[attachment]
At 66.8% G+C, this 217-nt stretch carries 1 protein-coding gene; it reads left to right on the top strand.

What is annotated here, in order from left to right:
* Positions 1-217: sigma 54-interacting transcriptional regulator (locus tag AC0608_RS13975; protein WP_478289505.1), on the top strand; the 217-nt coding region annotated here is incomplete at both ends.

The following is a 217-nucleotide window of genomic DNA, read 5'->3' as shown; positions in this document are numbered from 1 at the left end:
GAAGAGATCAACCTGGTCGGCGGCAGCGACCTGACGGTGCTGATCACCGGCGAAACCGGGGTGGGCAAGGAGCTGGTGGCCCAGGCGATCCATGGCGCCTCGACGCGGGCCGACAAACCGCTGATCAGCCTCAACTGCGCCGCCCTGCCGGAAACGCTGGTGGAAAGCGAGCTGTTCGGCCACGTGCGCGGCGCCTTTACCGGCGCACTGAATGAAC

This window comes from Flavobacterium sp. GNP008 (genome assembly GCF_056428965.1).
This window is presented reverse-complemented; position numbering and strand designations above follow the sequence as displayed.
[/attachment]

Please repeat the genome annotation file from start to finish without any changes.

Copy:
At 66.8% G+C, this 217-nt stretch carries 1 protein-coding gene; it reads left to right on the top strand.

What is annotated here, in order from left to right:
* Positions 1-217: sigma 54-interacting transcriptional regulator (locus tag AC0608_RS13975; protein WP_478289505.1), on the top strand; the 217-nt coding region annotated here is incomplete at both ends.

The following is a 217-nucleotide window of genomic DNA, read 5'->3' as shown; positions in this document are numbered from 1 at the left end:
GAAGAGATCAACCTGGTCGGCGGCAGCGACCTGACGGTGCTGATCACCGGCGAAACCGGGGTGGGCAAGGAGCTGGTGGCCCAGGCGATCCATGGCGCCTCGACGCGGGCCGACAAACCGCTGATCAGCCTCAACTGCGCCGCCCTGCCGGAAACGCTGGTGGAAAGCGAGCTGTTCGGCCACGTGCGCGGCGCCTTTACCGGCGCACTGAATGAAC

This window comes from Flavobacterium sp. GNP008 (genome assembly GCF_056428965.1).
This window is presented reverse-complemented; position numbering and strand designations above follow the sequence as displayed.